The fruit of building on a rest/receiving foundation is, among many other things, literal physical rest. The posture of receiving first means that I move into the world with a sense of intimacy, presence of the divine, and calling, rather than a sense of being alone and striving to “make a difference” or “fix things” or whatever else it is I’m striving to do.
I can relax. My cup is already full so I do what I do out of obedience rather than zeal, out of calling rather than guilt, out of compassion rather than fear or anger.
I will sleep better.
I’ll be less anxious.
I will experience a peace that is unmoored from the state of the nation, or my bank account, or even my personal health. The peace is ‘beyond understanding’ but I assure you its real and available.
My literal, physical heart, will be healthier. Resting pulse and blood pressure won’t be stuck in “fight or flight” mode (remember Jacob on the run?), with all its cortisol, hyper-vigilance, and sweat. Instead, I’ll spend most of my time in rest mode - still fighting battles, surely. Still creating. Still engaged. But I’ll do all this in response to rest and receiving, and to rest and receiving I’ll return. Everything begins with ‘evening,’ with rest, and restoration, and receiving.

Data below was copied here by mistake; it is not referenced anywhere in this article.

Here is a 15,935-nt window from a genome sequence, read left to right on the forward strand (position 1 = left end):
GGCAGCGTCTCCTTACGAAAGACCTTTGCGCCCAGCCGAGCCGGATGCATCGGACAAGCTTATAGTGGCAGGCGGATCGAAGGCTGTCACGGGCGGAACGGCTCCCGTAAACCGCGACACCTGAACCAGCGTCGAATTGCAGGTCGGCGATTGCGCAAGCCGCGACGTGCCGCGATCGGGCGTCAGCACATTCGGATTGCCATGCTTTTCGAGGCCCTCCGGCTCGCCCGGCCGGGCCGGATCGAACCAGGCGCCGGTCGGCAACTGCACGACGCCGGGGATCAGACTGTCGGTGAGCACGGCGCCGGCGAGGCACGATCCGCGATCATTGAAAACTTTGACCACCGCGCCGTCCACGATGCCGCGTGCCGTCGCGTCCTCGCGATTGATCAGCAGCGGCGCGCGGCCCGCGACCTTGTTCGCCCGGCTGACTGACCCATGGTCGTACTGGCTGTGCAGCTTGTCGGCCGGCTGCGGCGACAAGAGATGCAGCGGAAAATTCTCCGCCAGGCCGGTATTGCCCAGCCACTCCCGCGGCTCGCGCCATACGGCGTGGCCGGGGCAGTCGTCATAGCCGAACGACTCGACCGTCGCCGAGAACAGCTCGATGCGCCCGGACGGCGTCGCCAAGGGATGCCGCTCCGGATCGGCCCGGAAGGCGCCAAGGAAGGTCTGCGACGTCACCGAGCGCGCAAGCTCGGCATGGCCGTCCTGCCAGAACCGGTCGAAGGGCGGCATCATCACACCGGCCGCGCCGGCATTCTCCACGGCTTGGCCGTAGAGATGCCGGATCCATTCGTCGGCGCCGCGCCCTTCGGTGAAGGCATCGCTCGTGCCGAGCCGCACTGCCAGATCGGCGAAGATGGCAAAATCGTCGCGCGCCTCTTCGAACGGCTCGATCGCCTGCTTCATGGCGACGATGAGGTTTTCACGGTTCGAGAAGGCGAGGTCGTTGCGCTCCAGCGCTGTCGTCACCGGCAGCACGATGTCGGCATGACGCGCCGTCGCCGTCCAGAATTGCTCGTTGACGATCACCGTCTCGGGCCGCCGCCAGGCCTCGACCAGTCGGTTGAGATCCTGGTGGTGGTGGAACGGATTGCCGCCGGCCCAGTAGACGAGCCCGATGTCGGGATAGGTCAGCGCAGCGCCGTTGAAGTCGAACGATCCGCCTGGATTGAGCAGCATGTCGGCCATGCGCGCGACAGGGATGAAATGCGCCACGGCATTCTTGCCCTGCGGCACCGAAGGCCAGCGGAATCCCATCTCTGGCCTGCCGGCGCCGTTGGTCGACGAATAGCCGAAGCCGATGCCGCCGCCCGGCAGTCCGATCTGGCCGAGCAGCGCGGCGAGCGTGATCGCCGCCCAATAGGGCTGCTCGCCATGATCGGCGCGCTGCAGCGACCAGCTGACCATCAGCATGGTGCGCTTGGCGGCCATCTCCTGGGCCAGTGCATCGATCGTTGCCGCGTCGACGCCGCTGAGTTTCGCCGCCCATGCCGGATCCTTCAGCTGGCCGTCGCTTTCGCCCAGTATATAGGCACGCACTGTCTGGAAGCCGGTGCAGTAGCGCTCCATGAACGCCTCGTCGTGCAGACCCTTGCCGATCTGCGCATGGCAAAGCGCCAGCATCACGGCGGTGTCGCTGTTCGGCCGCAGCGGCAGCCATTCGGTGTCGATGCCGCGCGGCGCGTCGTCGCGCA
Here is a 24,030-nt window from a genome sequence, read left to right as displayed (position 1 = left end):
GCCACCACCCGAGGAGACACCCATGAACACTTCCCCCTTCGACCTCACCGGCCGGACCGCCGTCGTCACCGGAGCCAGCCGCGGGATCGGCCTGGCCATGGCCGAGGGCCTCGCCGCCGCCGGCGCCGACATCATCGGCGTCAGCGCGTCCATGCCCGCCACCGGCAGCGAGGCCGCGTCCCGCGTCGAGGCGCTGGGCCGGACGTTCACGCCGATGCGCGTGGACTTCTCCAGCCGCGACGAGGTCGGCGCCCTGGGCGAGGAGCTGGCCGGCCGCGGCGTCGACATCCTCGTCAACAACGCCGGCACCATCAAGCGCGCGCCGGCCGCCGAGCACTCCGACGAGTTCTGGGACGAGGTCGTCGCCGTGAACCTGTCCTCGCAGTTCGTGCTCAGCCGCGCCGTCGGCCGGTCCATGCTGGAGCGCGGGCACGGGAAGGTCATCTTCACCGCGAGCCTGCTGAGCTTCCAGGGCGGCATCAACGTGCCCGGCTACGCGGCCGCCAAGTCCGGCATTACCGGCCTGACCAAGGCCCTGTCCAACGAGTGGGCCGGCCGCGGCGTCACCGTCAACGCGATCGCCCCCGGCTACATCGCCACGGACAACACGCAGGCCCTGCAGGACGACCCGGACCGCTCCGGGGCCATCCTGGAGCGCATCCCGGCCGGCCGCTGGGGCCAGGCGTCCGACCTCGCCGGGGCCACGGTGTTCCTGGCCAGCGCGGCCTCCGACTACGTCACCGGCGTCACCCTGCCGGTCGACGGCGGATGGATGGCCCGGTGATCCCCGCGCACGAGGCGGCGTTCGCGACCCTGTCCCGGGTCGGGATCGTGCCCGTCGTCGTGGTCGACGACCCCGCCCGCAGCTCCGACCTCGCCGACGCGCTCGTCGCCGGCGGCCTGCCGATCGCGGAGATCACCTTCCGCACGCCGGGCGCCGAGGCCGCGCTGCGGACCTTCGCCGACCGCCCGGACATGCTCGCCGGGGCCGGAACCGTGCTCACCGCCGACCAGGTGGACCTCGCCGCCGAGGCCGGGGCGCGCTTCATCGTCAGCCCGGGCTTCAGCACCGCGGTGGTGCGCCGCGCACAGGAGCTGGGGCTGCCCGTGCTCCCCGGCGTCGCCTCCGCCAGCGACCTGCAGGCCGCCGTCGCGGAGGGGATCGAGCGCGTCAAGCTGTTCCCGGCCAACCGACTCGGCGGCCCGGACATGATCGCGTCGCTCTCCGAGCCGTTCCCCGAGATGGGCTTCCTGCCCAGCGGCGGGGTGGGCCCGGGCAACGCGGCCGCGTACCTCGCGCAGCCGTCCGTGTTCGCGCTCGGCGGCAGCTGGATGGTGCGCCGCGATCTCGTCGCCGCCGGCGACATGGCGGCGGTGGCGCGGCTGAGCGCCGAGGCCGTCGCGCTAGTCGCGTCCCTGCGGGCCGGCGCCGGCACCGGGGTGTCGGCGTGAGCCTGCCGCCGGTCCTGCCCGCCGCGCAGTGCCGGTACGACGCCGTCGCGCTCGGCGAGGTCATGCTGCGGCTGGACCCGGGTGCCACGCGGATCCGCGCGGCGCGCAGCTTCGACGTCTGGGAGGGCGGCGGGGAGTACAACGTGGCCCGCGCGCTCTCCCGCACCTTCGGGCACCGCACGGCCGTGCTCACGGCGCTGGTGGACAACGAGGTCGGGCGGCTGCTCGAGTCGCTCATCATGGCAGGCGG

This whole concept is very difficult to embrace in a culture saturated with the values of individualism, and the notion you can build yourself into anything you want to be. Self made men and women don’t easily surrender their will, strength, positions, opinions, wealth - they don’t surrender much of anything easily. So when Jesus comes along with an invitation to let go, whether couched in health challenges, or the call to alter my world view in light of new information, or the call to lighten my wallet through acts of generosity, there’s often an inherent resistance. “I built this!” “I own this!” “Nobody’s going to take this from me!” So we fight or we ‘flight.’ Either way, fear’s the commander of the ship, and anxiety’s the co-captain and our physical heart is paying the price.
HOW DO I MOVE TO REST AND RECEIVE?
We’re all receiving from our Creator all the time. The question is whether I'm actively receiving by responding with faith and gratitude, or whether I’m living on the basis of the fundamental lie that I’m on my own and need to build a life for myself.